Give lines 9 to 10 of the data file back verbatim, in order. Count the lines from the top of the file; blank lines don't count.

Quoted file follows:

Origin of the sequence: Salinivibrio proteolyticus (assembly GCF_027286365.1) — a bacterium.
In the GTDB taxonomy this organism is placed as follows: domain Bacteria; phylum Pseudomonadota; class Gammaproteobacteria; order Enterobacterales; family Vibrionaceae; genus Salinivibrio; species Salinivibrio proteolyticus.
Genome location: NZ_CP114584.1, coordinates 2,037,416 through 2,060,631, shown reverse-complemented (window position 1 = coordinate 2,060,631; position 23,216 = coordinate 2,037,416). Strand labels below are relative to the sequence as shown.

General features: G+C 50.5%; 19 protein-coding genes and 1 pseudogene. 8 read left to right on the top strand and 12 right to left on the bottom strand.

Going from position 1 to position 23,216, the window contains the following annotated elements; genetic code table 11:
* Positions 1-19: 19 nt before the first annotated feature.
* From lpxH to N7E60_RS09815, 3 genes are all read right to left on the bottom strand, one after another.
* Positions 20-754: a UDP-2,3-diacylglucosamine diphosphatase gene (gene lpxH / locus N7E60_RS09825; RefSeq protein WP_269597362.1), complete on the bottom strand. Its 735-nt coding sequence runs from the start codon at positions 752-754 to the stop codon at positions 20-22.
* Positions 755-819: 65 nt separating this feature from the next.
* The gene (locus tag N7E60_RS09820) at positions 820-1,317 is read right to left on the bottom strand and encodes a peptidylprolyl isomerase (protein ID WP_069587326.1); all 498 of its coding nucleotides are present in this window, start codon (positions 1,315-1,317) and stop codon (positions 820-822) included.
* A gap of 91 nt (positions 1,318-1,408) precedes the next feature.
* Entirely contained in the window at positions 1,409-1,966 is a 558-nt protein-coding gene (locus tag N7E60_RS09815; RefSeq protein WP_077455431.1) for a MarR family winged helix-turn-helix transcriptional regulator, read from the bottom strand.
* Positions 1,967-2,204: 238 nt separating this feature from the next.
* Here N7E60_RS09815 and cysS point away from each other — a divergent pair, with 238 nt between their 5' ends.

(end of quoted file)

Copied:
* Positions 755-819: 65 nt separating this feature from the next.
* The gene (locus tag N7E60_RS09820) at positions 820-1,317 is read right to left on the bottom strand and encodes a peptidylprolyl isomerase (protein ID WP_069587326.1); all 498 of its coding nucleotides are present in this window, start codon (positions 1,315-1,317) and stop codon (positions 820-822) included.